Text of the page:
Image_1_The Temporal Dynamic Relationship Between Attention and Crowding: Electrophysiological Evidence From an Event-Related Potential Study.TIF (6.93 MB)

Image_1_The Temporal Dynamic Relationship Between Attention and Crowding: Electrophysiological Evidence From an Event-Related Potential Study.TIF

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posted on 22.11.2018 by Chunhua Peng, Chunmei Hu, Youguo Chen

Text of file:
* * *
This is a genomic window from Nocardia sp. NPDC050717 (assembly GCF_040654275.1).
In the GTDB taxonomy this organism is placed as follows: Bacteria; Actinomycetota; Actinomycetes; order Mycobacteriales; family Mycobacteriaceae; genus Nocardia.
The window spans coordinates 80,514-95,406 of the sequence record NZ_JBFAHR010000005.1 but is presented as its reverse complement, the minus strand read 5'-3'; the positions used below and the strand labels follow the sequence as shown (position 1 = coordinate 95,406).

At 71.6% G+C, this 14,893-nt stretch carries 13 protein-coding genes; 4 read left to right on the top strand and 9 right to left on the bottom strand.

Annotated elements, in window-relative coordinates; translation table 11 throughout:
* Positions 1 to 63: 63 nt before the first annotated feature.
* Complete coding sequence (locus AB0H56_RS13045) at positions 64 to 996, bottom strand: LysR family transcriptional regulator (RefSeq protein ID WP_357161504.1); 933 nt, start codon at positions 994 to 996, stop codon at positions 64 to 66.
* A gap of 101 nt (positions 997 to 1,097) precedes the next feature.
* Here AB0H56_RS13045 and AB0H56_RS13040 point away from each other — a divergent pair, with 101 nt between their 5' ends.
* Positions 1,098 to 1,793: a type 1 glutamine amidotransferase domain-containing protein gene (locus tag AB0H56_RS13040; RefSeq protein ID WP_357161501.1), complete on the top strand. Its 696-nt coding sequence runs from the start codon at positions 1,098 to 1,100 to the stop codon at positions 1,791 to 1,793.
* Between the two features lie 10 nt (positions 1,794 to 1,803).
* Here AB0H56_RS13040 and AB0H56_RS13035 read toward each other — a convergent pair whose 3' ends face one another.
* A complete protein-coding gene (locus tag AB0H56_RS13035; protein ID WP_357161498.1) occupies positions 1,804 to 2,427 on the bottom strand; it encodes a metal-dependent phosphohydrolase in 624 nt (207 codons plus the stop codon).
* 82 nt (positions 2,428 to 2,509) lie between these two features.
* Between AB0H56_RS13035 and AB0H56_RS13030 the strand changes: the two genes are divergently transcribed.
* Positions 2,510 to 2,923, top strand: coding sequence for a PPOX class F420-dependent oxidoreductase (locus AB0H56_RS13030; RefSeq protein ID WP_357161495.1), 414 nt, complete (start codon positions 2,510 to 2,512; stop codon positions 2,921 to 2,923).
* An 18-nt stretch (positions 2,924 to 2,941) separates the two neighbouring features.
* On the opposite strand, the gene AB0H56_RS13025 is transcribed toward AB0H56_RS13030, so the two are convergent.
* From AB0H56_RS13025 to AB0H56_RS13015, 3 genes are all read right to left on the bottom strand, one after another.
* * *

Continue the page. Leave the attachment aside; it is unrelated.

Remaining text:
Visual crowding is the difficulty experienced in identifying a target flanked by other objects within the peripheral visual field. Despite extensive research conducted on this topic, the precise relationship between attention and crowding is still debatable. One perspective suggests that crowding is a bottom-up and pre-attentive process, while another suggests that crowding is top-down and attentional. A third perspective proposes that crowding is a combination of bottom-up and top-down processes. To address this debate, the current study manipulated the attention and distance between targets and flankers, while simultaneously measuring event-related potentials, in human participants. Results indicated that, compared to uncrowded targets, crowded targets elicited more negative frontal N1 and P2 activity and a less negative occipital N1 activity, regardless of whether targets were attended or unattended, and a more positive occipital P2 activity when they were attended. Furthermore, the crowded minus uncrowded difference amplitude was more negative over the frontal region and more positive over the occipital region when the targets were attended, compared to when they were unattended during the N1 and P2 stages. This suggests that crowding, a concept that originates from Gestalt grouping, occurs automatically and can be modulated by attention.

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